Sports Safety Checklist
Educating parents and coaches on how to help children avoid common sports-related injuries is a top priority for certified athletic trainers who specialize in the prevention, diagnosis, treatment, and rehabilitation of injuries and illnesses.
Before Children Participate in Organized Sports, Parents Should:
- Assess the financial and time impact on your family.
- Determine if your children are physically and mentally “in shape”.
- Have your children obtain a physical examination.
- Provide coaches with your child’s medical history.
- Make sure your children are staying hydrated and eating a balanced diet.
- Ascertain coaches’ qualifications and find out who’s taking care of your kids in the event of an injury or illness.
Before Children Participate in Organized Sports Coaches Should:
- Establish an emergency action plan and keep an emergency medical authorization from on file.
- Inspect, maintain, and instruct the proper use of sports equipment and check sports facilities on a regular basis.
- Establish warm up/cool down flexibility regimen.
- Create hydration plan.
- Have a heat illness program in place.
- Have a well-stocked first aid kit available at all times.
If Serious Injuries Occur, Coaches Need To:
- Contact EMS Immediately
Answer the dispatcher’s questions that will include the following:
- Where the injured athlete is located.
- Information about the athlete’s problem.
- What is being done to help the athlete?
- The number of the phone you are using to call.
- Where someone will meet them to direct them to the injured athlete.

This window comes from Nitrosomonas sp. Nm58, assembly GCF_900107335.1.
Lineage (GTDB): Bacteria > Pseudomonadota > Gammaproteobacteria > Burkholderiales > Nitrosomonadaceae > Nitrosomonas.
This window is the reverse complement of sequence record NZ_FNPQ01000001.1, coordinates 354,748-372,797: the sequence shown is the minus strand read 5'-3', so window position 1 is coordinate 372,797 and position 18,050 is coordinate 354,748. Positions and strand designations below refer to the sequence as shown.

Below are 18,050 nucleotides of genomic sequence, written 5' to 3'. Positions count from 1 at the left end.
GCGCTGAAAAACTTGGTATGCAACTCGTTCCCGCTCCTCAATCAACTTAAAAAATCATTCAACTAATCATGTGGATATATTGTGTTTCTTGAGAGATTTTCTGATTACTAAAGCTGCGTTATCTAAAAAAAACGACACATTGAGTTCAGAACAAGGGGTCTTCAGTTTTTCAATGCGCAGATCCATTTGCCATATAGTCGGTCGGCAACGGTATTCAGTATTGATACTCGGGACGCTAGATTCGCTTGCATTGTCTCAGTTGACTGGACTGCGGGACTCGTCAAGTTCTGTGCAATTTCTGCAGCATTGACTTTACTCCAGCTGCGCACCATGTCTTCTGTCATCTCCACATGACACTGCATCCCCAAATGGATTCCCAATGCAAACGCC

- Hang up LAST-let EMS hang up first.
- Call the injured athlete’s parent or guardian.
- Follow R.I.C.E. principle
All injuries should be evaluated promptly and treated appropriately. The first aid treatment for most orthopaedic injuries follows the R.I.C.E. principle:
- Rest or immobilization of the injured body part.
- Ice application for a minimum of 15-20 minutes.
- Compression or elastic wrap should be applied to help prevent or decrease swelling.
- Elevation of the injured body area above the level of the heart to decrease swelling.
- Determine When an Injured Athlete Can Resume Sports Activities
- If a child suffers a head or face injury and experiences a headache, impaired vision, ringing in the ears or nausea, he or she should not return to participate until cleared by a physician.
- Athletes should be permitted to return to sports activities only when they can perform as well as before they were injured and can protect themselves from re-injury.
If an athlete has been under a physician’s care, the physician should clear the athlete for participation before the activity status is determined.